Dinosaurs did not go extinct due to being maladapted or unable to cope with change, a view found in many older textbooks. In fact, dinosaurs comprised an extremely adaptive and successful group, whose demise was brought about by an extraordinary event that also extinguished many groups of plants, mammals and marine life.

Mammals did not evolve from any modern group of reptiles, just like humans have not evolved from chimpanzees. Very soon after the first reptiles appeared, they split into two branches. The line leading to mammals diverged from the line leading to modern reptilian lines about 320 million years ago… The mammals themselves being the only survivors of the synapsid line make them the “cousins” rather than “siblings” of modern reptiles… An example is Dimetrodon, which is often thought of as a dinosaur, but is in fact neither a dinosaur nor closely related to modern reptiles.

Many of these were already incorporated into our lessons. Others are more bizarre. I had never heard of people objecting to evolution based on the Second Law of Thermodynamics. Maybe future classes should incorporate more about dinosaurs?

In the comments section below, take a moment to reflect on what you’ve learned about evolution in this class. What was your opinion of evolution before and what is it now? Is there anything about evolution that makes it particularly difficult to understand? What, if anything, should scientists be doing in order get their message to the public more clearly?

And, frankly, does the average individual really need to comprehend evolution in order to go about their daily business? Sure it matters to specialists and educators, but for the man or woman on the street does it really make a difference?


About Matt Thompson

Matt Thompson is a project cataloger at The Mariners' Museum library. He has a Ph.D. in anthropology from the University of North Carolina - Chapel Hill and was formerly a professor at ODU. You can find him on Twitter @m4ttTh0mps0n.
This entry was posted in Evolution, Representations of evolution. Bookmark the permalink.

12 Responses to Public Perception of Evolution

  1. Here’s more on the CNN poll on evolution’s popularity crossed with demographic data. Evolution is more popular (definitely or probably true) among:

    Democrats 67% / Republicans 35%
    College-educated 64% / Non-college-educated 46%
    Those under 50 60% / Those 50 and older 52%

    The poll was conducted by telephone among 1038 adult Americans from September 9 to September 11, 2011; the margin of sampling error for results based on the total sample is +/- 3%.

  2. considering this poll was conducted by telephone gives me reason enough not to really trust it. I know when random people call me asking me to sign up for something or take a survey I really jut give them the answer they want to hear or hang up. So the people surveyed might have compromised it by just giving a random answer so they will leave them alone.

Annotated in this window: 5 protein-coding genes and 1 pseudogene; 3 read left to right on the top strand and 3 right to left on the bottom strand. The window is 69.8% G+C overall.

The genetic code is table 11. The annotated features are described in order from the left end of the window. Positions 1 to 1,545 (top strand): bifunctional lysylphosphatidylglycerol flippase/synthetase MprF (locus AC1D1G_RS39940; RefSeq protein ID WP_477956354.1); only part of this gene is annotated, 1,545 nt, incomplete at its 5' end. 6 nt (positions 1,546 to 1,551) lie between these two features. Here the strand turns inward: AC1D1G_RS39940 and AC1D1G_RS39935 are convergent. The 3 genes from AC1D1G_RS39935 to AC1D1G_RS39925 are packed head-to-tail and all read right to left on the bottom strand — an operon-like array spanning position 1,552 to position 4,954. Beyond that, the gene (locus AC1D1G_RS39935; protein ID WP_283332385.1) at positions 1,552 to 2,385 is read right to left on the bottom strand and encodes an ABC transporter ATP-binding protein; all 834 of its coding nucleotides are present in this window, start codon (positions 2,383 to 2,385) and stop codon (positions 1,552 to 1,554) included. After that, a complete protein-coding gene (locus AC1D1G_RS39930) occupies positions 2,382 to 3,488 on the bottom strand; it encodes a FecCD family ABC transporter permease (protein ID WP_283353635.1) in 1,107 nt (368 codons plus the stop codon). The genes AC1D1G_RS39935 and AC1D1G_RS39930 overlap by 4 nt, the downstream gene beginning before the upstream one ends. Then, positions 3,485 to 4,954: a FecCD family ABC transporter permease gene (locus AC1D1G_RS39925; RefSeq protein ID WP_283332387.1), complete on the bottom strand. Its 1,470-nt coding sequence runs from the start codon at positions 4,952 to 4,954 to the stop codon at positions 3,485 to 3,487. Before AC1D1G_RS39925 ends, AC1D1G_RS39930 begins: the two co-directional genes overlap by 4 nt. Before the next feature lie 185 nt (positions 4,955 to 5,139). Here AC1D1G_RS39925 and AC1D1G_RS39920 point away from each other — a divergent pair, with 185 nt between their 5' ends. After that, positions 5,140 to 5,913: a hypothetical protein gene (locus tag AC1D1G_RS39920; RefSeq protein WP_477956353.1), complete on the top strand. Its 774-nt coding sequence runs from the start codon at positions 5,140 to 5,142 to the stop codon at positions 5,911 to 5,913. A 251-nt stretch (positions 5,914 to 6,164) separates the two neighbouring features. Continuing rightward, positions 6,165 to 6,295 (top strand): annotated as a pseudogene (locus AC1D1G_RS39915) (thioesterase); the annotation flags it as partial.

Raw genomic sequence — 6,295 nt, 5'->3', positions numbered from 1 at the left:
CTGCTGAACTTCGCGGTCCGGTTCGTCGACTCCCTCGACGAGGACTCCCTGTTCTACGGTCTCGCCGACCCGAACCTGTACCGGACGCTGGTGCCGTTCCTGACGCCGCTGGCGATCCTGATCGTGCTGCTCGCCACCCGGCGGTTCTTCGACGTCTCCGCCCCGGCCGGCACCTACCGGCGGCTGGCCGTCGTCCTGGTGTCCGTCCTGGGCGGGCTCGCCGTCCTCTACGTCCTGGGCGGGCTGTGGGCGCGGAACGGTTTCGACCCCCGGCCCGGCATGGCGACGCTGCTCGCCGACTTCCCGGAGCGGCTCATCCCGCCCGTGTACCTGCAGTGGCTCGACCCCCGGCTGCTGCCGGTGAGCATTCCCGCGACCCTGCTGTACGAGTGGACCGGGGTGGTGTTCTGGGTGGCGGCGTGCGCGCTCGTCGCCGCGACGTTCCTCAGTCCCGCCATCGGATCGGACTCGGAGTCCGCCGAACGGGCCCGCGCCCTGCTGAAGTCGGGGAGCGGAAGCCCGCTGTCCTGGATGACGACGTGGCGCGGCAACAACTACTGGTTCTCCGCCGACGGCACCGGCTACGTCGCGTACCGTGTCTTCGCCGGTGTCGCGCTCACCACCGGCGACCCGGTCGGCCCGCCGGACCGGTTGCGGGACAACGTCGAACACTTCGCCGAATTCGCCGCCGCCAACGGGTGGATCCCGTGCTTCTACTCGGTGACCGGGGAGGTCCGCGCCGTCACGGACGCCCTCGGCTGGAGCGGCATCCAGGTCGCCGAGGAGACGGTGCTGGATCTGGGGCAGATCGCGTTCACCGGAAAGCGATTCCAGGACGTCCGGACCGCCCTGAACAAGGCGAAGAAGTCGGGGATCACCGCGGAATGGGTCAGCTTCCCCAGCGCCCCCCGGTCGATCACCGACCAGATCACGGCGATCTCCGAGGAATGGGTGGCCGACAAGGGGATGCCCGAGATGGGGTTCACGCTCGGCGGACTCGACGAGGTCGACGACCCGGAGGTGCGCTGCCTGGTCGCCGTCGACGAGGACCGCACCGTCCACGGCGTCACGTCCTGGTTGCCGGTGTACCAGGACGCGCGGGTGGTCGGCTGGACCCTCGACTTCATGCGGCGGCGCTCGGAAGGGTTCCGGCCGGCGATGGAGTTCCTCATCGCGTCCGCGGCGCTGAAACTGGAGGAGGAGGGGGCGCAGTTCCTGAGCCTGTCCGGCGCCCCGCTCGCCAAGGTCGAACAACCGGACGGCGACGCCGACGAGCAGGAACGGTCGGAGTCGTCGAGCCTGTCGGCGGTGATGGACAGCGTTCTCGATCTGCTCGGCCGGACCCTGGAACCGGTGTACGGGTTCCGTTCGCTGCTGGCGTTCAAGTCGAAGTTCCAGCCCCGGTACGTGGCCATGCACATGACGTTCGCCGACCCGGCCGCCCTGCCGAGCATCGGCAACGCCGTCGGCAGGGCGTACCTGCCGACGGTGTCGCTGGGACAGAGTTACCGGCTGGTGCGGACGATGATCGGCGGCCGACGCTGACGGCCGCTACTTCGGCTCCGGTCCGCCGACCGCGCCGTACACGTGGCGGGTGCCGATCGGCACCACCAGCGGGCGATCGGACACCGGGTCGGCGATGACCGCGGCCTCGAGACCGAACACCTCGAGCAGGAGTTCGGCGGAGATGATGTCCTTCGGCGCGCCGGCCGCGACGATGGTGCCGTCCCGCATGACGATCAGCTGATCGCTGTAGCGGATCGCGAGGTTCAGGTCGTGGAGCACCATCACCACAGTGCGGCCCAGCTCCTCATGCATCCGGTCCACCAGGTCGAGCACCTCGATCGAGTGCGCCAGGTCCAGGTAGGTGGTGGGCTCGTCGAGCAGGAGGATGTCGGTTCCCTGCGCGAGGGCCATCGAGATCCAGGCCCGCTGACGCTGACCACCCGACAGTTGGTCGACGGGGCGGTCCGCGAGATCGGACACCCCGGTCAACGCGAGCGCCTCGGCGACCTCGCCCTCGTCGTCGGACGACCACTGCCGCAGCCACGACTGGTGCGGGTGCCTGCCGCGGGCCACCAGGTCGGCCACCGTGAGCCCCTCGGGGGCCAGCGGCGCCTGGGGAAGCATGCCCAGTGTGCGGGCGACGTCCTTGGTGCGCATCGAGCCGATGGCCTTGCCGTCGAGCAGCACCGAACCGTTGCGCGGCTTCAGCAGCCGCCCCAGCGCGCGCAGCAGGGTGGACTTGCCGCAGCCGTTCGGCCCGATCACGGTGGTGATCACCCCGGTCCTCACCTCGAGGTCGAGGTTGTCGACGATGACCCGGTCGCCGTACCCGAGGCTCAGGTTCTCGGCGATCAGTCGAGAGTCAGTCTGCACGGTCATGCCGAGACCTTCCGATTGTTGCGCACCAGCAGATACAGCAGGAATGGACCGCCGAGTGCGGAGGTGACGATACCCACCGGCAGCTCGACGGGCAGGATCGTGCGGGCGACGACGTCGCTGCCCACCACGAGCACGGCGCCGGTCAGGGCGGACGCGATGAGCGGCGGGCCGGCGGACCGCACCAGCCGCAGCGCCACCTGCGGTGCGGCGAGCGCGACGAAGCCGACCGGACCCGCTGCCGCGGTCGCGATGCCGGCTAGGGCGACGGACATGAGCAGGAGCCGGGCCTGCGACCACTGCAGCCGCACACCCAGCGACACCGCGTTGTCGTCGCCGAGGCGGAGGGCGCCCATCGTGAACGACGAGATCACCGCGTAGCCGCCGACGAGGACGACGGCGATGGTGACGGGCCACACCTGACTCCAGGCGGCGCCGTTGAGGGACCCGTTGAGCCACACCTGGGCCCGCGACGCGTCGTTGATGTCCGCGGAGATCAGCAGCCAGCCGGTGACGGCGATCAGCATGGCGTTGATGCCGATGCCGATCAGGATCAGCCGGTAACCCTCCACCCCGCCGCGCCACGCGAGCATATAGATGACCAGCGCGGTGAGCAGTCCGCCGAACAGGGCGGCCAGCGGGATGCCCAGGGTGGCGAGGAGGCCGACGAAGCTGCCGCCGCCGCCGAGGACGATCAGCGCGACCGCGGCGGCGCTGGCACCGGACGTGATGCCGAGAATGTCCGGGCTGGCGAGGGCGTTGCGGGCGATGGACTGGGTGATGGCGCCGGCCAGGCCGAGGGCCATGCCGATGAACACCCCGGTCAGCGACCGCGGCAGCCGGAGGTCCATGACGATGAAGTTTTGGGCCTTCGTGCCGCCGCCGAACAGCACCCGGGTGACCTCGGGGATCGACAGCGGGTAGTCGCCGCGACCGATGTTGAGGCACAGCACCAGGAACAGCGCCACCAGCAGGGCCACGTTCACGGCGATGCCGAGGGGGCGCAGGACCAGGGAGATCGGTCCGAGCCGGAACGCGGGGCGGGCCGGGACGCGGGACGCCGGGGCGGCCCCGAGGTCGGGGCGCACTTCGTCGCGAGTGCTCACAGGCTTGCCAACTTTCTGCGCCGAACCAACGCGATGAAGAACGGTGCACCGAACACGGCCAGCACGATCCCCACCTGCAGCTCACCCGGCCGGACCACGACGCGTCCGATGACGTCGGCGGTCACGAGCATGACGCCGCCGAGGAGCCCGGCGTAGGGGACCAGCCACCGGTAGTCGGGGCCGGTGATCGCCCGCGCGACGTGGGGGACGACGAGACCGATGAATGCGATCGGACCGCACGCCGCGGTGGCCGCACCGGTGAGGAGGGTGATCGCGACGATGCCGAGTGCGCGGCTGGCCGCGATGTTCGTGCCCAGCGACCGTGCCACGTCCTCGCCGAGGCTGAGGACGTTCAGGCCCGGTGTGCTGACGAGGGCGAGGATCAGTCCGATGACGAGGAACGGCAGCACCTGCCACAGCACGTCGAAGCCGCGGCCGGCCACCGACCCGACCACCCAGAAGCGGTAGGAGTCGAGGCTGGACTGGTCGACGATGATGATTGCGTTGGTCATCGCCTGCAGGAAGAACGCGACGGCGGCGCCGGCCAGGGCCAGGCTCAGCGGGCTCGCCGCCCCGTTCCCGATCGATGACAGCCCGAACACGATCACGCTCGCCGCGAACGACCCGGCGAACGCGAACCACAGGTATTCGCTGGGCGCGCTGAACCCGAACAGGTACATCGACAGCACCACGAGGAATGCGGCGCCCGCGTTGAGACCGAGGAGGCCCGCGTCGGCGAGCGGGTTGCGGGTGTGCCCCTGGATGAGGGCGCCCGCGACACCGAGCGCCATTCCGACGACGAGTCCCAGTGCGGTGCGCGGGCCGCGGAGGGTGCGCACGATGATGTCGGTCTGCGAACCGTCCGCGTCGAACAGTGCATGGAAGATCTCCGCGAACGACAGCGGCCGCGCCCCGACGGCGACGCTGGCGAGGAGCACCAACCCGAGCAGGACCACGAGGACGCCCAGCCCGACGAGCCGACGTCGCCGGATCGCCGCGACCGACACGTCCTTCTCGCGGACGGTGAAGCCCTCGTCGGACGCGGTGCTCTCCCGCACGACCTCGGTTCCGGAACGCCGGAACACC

3. Richard C says:

    The views on evolution correspond to religious views. The Gallup poll found that 42% of Republicans, compared with 23% of independents and 27% of Democrats, say the Bible is literally true.

  4. I agree with Richard. The views and feelings toward evolution most definitely are in relation to religious practices. Fundamentalists and others stress that evolution does not exist and the world was made less than 10,000 years ago. No matter how much evidence is given, these people will likely never change their feelings. The common man walking down the street does not need to know about evolution. My feelings about evolution have not changed. I still believe it is a plausible idea that likely occurred. There is not much scientists can do to further make it public. I think a majority of Americans are at least familiar with the idea. The ones that reject it probably reject it because of their religious teachings which are how they live their life.

  5. Aaron V. says:

    I agree that the Theory of Evolution does tie into Religious views, and shouldn’t be pushed upon people just as religious views themselves shouldn’t be

  6. James Lee says:

    I feel like evolution before was human revolution. How Human had evolved, physically, and mentality. I mean there is little evolution of Technology, but these days prior evolution is based on Technology and how the country should be get rich, evolved; meaning technologically evolved. In My opinion, Progress and evolution of Humanism is stopped. Now, it’s more of Technology and mechanism how to live life better, boost up name or power of the country and showing power to the world.